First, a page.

1. Create it – Whether your are creating your Customer Service Vision, your Non-negotiable Standards, Secret Service Systems, or your Service Recovery (Zero Risk) Protocols, you need to have a team that is tasked with this project. They are most commonly known as a steering committee, ideally composed of 12-18 people. This group should not be all management personnel, rather representative of nearly every department the company has, as well as some front-line employees. This will ensure the group as a whole is working for the best interest of the entire company.  This project also needs to have a leader, a champion (CXO), someone who reports to the CEO/President and will lose sleep at night over the success of this project at every stage; not just in the short term, but 6-18 months from now. When creating an initiative, the project champion needs to get the steering committee together for a workshop initially, and a follow up at a minimum. Homework and exercises need to be created to create the absolute best outcome possible. In between physical meetings, the project leader will need to manage regular communication between the steering committee through emails, conference calls and webinars to ensure everyone is collaborating and staying on target with outcomes and deadlines.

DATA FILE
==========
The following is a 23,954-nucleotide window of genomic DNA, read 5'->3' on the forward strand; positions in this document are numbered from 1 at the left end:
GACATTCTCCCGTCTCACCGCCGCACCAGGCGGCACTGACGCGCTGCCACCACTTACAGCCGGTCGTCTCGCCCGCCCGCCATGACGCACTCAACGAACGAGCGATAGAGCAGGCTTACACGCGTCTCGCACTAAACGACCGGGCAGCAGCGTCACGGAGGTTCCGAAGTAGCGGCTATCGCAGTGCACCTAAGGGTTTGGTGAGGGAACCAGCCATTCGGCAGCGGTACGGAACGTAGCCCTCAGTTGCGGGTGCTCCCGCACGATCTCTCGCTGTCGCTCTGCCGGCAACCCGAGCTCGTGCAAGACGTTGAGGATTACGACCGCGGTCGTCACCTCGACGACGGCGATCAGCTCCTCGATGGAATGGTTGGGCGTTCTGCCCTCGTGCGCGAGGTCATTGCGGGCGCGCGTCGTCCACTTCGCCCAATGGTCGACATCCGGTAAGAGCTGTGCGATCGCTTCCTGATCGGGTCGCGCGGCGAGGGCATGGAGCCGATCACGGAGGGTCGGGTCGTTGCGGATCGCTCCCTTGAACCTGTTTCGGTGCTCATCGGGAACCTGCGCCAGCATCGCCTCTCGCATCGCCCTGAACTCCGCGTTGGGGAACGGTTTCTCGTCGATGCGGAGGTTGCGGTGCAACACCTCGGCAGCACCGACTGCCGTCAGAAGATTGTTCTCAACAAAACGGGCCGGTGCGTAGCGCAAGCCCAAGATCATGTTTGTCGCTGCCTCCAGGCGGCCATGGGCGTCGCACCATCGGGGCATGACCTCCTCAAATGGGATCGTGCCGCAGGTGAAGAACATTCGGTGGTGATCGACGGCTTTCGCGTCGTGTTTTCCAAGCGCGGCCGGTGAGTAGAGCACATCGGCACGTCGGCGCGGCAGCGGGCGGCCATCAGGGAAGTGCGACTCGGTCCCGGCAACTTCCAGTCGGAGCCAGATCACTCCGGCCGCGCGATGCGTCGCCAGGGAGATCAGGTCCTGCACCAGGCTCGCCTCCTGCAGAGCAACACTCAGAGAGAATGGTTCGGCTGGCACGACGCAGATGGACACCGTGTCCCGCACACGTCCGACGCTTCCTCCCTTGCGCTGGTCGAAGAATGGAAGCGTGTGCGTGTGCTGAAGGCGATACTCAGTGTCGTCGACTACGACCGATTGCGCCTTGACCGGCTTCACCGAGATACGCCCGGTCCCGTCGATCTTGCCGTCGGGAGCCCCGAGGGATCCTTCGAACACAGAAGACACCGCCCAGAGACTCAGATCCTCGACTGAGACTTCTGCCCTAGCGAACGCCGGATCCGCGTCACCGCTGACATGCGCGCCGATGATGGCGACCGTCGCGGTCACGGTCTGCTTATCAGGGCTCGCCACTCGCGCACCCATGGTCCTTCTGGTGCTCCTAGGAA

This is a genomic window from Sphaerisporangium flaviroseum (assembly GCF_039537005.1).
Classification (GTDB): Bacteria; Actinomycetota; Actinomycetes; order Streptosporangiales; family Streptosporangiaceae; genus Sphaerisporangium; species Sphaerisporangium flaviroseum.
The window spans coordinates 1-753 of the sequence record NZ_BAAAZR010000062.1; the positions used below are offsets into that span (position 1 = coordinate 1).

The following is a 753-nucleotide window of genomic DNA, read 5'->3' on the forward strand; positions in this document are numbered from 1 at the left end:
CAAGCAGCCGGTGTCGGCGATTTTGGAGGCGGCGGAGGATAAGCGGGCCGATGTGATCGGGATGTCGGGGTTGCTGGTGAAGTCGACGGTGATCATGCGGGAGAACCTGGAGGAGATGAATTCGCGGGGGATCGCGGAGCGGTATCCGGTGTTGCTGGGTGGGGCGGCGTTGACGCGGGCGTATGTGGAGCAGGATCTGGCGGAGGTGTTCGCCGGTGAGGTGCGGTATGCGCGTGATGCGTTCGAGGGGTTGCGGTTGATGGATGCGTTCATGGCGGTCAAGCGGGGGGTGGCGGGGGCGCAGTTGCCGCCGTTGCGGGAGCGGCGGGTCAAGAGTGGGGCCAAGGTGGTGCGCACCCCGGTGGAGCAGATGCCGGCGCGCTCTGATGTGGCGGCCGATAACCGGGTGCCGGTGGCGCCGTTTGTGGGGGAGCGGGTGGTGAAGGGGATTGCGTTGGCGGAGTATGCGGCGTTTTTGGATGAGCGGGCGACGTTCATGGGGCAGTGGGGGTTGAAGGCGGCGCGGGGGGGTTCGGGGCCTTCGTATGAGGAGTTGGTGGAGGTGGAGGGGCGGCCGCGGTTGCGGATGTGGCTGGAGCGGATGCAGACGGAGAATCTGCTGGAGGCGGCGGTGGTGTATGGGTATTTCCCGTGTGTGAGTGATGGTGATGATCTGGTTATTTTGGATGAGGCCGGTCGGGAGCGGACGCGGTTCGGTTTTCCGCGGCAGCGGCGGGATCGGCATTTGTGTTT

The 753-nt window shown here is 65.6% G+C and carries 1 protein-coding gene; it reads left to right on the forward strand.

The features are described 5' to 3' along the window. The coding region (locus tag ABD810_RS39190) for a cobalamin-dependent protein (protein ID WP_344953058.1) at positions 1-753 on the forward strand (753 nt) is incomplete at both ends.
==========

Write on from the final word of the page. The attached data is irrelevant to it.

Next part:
2. Sell it – Creating your initiative can be exhausting. It should be exhausting, otherwise it won’t be taken seriously. Now the hard work starts. The only thing that is nearly as important as executive sponsorship is front-line sponsorship. Here is where a major mistake is commonly made. The steering committee can assume that everyone in the organization will have the same passion and commitment to this initiative, but no one else outside of the steering committee has been immersed in it for weeks, debating with passion what will help take the company to the next level. So there is typically a dis-connect between the group that gives birth to the project and the audience (rest of the organization). That is why it is so important to have a launch that gets everyone on board and able to understand why this initiative is so important to the company’s success, the Customers’ well-being, and employees’ future. A launch involves communicating with everyone, and in that launch, there needs to be a story told. Every story has a villain and a hero. The villain is what’s wrong with the way it is currently being done. The villain may be the competition, the status quo, price cutters, or the pain the Customers are experiencing. The hero is easy; the hero is our initiative and how it will change the company, the industry, our Customers’ lives, and solve their problem. You have to be able to sell the purpose of your initiative to all your employees and get them to rally around it, rise up to defeat the villain.